People have been asking about the meanings of the various rose colors and flowers mentioned in The Language of Roses. I thought about doing a multi-part social media campaign, like I did with the lead-up to the book release, but then figured it made more sense to put it all in one place.
There are a lot of different traditions of flower “meanings” and it can be hard to pin down when particular meanings were established. The association of roses with romantic love in medieval times can be seen in works such as The Romance of the Rose in which the rose is both a symbol of love and the name of the allegorical lady who is its object. In William Shakespeare’s Hamlet, Ophelia says, “There’s rosemary; that’s for remembrance. Pray you, love, remember. And there is pansies, that’s for thoughts.” In the early 18th century, Lady Mary Wortley Montagu introduced some of the meanings of flowers, plants, and spices used at the Ottoman court where her husband was an ambassador. She wrote, for example, of how Jonquil meant “Have pity on my passion” and cinnamon communicated “My fortune is yours.” Wikipedia identifies two key publications in the early 19th century as codifying an extensive set of meanings for flowers: Joseph Hammer-Purgstall’s Dictionnaire du language des fleurs (1809) and Louise Cortambert’s (writing as Madame Charlotte de la Tour) Le langage des Fleurs (1819), which has several hundred individual listings.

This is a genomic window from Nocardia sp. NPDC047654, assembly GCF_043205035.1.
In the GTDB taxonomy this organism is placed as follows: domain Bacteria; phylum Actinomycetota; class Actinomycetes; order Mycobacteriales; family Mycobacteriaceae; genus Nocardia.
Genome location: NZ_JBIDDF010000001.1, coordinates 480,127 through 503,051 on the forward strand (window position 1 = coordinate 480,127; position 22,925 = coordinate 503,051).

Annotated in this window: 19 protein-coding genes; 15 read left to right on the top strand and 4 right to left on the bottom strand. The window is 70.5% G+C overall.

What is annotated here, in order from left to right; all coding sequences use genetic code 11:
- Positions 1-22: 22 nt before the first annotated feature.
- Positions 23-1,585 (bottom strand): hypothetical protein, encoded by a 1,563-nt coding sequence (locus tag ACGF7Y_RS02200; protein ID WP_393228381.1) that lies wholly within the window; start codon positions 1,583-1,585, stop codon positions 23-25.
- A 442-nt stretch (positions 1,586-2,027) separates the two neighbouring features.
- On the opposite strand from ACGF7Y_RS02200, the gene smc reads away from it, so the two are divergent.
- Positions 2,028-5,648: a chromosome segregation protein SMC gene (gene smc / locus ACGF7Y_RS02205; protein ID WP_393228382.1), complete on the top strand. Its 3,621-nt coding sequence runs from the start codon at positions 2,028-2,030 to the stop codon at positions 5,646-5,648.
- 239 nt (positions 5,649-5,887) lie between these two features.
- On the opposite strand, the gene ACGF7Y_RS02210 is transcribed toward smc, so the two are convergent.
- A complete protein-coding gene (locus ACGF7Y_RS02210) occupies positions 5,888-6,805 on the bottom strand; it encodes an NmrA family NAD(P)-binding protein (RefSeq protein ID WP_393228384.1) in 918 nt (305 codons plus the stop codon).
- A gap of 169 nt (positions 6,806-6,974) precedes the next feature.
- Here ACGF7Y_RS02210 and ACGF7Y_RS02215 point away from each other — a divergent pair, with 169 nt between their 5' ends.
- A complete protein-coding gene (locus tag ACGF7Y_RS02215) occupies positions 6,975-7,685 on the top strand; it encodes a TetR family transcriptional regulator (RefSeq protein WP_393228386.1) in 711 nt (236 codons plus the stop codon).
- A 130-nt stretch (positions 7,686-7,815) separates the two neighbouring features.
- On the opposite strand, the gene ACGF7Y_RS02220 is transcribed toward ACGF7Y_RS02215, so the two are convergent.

The idea of a language of flowers seized the imagination of the Victorians, not only due to the fashion for sentimentality but from a love of elaborate social rules and catalogs. Dictionaries of flowers proliferated, including what may be the best-known by Kate Greenaway (first published in 1884 and continuously in print since then). Given the strictures on direct and candid communication during courtship among the middle classes in the 19th century, there may have been a genuine usefulness to using flowers to encourage or discourage romantic attentions, especially by women. (One hopes that the men were well-read enough to understand the communications offered to them.)
There was never a single, agreed-on vocabulary. Any given flower might be assigned multiple meanings (sometimes contradictory!) and a particular meaning might be assigned to multiple flowers. (Convenient, given that many flowers are highly seasonal!) Sometimes a meaning was inspired by the appearance of the plant (as with the meaning of chastity assigned to the mimosa, due to its habit of closing up at night), or derive from color symbolism (as with the range of rose colors from red through pink to white indicating the intensity of romantic or erotic passion being expressed).
So while there is something of a core set of flower meanings with general acceptance, one can’t rely on unambiguous communication unless the participants are working from the same glossary! Although I used a number of online and published sources for inspiration, the one I used most systematically for brainstorming was Claire Powell’s The Meaning of Flowers (Shambhala Publications, 1979). The idea was not so much for my readers to be able to identify the specific meanings I intended, as to have some sort of objective underlayer so that I wasn’t just making things up as I went along.
In my story, The Language of Roses, most of the communication is done via a single, enchanted rose that changes colors. But even the most elaborate list of rose-based meanings is fairly limited. So I allowed Lady Rose to express herself with some non-natural color patterns, taken from the meanings assigned to other flowers. Here’s a list of the references with their meanings and inspirations.